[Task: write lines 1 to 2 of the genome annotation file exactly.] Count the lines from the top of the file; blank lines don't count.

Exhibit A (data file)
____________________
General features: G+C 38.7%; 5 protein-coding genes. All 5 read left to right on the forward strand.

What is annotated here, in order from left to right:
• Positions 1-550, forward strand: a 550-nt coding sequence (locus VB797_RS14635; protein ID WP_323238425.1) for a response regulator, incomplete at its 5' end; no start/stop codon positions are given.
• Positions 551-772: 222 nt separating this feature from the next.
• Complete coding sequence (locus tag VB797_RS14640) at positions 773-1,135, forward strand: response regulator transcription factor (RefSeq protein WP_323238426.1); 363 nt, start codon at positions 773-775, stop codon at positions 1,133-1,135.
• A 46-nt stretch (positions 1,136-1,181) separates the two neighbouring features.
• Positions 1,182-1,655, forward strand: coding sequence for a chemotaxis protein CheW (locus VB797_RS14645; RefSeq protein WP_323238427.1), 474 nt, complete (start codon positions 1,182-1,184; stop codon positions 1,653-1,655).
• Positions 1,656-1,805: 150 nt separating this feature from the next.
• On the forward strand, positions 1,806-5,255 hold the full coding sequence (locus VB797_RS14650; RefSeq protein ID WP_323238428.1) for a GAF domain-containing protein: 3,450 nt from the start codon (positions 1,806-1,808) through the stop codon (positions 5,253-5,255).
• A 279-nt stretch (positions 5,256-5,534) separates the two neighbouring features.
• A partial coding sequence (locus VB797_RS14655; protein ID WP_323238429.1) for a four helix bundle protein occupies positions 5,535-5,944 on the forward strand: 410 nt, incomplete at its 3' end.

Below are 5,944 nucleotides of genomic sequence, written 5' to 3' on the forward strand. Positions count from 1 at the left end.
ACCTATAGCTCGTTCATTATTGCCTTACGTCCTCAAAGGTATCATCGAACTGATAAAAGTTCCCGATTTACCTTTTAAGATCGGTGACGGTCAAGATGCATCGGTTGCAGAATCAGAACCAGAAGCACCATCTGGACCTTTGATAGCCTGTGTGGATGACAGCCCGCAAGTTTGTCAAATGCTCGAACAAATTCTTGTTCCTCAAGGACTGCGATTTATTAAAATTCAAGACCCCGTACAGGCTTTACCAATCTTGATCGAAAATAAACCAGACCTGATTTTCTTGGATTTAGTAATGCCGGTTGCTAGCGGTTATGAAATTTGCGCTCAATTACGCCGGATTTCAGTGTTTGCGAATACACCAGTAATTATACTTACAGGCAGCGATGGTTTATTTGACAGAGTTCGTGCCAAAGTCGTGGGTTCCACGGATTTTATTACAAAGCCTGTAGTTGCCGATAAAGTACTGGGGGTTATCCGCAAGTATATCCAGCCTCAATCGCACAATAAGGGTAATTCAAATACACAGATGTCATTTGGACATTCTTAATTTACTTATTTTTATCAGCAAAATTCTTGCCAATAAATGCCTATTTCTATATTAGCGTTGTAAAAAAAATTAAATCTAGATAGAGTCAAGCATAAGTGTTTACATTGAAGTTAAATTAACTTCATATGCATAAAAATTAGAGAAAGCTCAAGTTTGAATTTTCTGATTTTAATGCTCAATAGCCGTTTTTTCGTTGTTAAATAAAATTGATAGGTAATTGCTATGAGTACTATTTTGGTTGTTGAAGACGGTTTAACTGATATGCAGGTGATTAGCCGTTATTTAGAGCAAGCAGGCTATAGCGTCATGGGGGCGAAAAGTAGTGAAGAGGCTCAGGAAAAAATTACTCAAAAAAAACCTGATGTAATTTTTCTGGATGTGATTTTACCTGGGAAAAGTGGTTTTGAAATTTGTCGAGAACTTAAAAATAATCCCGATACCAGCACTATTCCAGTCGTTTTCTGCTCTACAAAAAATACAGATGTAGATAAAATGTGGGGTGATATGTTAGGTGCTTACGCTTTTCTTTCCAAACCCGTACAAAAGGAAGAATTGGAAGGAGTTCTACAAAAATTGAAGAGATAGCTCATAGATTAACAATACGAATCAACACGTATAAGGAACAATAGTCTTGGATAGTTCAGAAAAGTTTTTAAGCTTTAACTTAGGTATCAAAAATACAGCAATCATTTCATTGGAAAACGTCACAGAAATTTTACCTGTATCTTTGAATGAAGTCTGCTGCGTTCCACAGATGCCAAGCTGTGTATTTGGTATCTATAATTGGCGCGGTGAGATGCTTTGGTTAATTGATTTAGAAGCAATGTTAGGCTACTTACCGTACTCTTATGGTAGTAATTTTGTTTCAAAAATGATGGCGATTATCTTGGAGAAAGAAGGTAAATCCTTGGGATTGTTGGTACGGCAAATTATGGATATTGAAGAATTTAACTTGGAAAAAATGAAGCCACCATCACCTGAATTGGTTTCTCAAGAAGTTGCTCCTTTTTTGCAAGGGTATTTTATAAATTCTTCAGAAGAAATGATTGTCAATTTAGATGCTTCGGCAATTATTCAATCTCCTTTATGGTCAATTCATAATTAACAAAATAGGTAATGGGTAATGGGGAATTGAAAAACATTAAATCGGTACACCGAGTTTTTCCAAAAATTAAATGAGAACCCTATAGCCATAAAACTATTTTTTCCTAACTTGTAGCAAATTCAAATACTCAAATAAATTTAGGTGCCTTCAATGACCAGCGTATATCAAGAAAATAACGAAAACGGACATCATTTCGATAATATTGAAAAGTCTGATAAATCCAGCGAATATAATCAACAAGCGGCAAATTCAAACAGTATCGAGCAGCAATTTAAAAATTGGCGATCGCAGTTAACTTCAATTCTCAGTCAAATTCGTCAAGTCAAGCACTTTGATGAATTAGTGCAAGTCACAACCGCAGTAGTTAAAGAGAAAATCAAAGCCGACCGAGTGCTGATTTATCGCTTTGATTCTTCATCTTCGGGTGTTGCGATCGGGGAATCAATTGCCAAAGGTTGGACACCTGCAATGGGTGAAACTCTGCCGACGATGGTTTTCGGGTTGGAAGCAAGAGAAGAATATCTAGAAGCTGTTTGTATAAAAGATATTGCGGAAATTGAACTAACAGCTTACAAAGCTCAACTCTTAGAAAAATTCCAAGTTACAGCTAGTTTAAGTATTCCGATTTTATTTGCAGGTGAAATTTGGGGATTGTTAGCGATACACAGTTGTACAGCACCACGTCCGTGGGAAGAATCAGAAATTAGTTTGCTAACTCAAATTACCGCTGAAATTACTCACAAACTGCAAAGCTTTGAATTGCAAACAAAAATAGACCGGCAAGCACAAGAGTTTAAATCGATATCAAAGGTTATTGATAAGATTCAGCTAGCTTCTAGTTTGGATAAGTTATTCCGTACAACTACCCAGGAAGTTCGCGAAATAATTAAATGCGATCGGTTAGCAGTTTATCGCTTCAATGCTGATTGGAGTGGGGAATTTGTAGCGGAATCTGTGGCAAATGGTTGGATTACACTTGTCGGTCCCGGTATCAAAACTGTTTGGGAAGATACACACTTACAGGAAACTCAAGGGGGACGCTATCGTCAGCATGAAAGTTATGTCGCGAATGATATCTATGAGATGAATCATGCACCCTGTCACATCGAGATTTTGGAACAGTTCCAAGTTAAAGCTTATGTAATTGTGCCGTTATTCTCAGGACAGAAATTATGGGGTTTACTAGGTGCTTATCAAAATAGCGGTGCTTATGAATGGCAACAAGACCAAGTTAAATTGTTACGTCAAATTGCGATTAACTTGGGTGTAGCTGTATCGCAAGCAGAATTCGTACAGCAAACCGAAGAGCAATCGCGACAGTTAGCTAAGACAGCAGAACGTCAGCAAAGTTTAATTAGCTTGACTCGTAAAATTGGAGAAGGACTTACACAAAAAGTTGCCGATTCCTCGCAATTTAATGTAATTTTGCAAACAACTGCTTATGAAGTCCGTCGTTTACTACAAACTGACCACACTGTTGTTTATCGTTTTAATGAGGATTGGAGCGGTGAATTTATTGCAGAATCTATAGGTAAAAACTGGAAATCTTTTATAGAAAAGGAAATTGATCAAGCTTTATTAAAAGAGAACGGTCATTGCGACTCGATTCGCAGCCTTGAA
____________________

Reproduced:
General features: G+C 38.7%; 5 protein-coding genes. All 5 read left to right on the forward strand.

What is annotated here, in order from left to right: